Why is engagement important and why seizing control in a time of crisis can be bad for an organization? In this article, David Livingston and Victor Bilgen discuss exactly that and reveal how you as a leader can leverage your organization’s network to drive better outcomes. This article was originally published on Brinknews.com, written by Dr. David Livingston and Victor Bilgen.
Organizations are well-versed in uncertainty, but today’s environment has pushed them into uncharted territory, as leaders face a massive degree of uncertainty and an unprecedented need to react quickly. To succeed in this terrain, leaders must prioritize their organization’s networks — and adapt their behaviors and actions to leading their networks.
The Importance of Networks
Leaders intuitively have an understanding of their immediate network. They know who they can trust for a special project, who they might seek out to play devil’s advocate and whom to turn to for mentorship or advice.
But that small cadre isn’t sufficient in this climate. High levels of uncertainty require faster feedback and innovation that cannot simply come from a tightly knit leadership team separated from the rest of the organization. Leaders must leverage and lead a much larger network, which requires understanding their organization at a deep level — how it actually functions.
The Value of Organizational Network Analysis
In its most basic form, organizational network analysis is a study of the individuals or groups within an organization and the links or connections between them. It can be used to understand everything from the spread of goods, diseases or ideas to social interactions that strengthen or divide communities.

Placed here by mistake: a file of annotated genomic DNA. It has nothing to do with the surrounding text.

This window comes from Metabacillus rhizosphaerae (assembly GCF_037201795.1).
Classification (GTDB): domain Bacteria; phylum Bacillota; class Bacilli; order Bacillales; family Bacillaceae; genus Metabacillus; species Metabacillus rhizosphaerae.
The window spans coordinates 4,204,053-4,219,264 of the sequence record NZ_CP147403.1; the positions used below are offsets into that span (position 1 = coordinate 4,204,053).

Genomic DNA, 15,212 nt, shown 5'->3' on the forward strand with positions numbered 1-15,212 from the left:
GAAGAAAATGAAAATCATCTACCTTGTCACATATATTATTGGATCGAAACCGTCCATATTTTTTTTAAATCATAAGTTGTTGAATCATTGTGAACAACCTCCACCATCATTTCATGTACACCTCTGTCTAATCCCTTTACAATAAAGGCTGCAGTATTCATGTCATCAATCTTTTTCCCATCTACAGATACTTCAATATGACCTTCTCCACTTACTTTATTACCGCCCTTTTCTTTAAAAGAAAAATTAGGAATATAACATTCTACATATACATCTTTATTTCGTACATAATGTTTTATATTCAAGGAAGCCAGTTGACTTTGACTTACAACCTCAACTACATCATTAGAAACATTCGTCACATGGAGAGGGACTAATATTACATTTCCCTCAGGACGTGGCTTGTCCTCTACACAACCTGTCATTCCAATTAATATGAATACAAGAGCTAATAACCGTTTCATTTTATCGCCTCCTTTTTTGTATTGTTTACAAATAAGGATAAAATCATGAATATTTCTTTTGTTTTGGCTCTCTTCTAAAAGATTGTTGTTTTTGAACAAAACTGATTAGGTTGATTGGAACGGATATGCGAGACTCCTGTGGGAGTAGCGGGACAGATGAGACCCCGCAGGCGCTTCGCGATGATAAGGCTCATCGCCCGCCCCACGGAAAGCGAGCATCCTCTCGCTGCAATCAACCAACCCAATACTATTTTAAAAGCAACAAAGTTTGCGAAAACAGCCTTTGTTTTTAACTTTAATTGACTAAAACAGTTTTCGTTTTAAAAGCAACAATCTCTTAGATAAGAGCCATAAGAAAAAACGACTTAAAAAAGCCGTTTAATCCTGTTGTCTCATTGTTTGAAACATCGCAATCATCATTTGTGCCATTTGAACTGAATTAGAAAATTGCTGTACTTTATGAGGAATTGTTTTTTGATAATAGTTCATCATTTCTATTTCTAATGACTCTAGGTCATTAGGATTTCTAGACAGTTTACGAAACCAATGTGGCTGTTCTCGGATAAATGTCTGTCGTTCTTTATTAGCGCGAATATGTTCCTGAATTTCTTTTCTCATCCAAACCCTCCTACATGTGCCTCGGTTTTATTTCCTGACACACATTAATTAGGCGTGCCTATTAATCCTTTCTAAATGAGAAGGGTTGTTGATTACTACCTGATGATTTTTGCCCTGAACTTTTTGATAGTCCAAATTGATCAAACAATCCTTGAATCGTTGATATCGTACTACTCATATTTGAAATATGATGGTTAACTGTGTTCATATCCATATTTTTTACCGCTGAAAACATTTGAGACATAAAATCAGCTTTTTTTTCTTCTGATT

Leaders can leverage network analysis to understand the following: how knowledge flows through their teams, the key individuals throughout their network who speed up or slow down certain processes and information and the challenges they need to address to facilitate those flows and processes.
The chart below depicts the network of a small organization that is going through major change and restructuring. Each circle or node is an individual within the organization, and each line between circles indicates that one individual goes to another as a good source of help or information. The larger the circle is, the more people go to them for help or information.
Source: ONA Survey
Leaders can gather this information a number of different ways — surveys, passive data collection — but gathering this information is only the first step. To make an impact, they must make sense of the information and use that contextualized data to drive action.
Fight the Urge to Seize Control
As an organization shifts into uncertainty, valuable sources of information and guidance begin to consolidate. Initially, this can yield benefits, creating a single source of truth and providing for consistent messaging. However, if the consolidation persists, it often leads to bottlenecks, both slowing the organization’s execution and putting tremendous strain on those key leaders.
It is often a leader’s natural reaction in crisis to tighten the reins and take more hands-on control of the organization; however, for sustained success, they must be able to delegate authority and information to key influencers who can serve as force multipliers.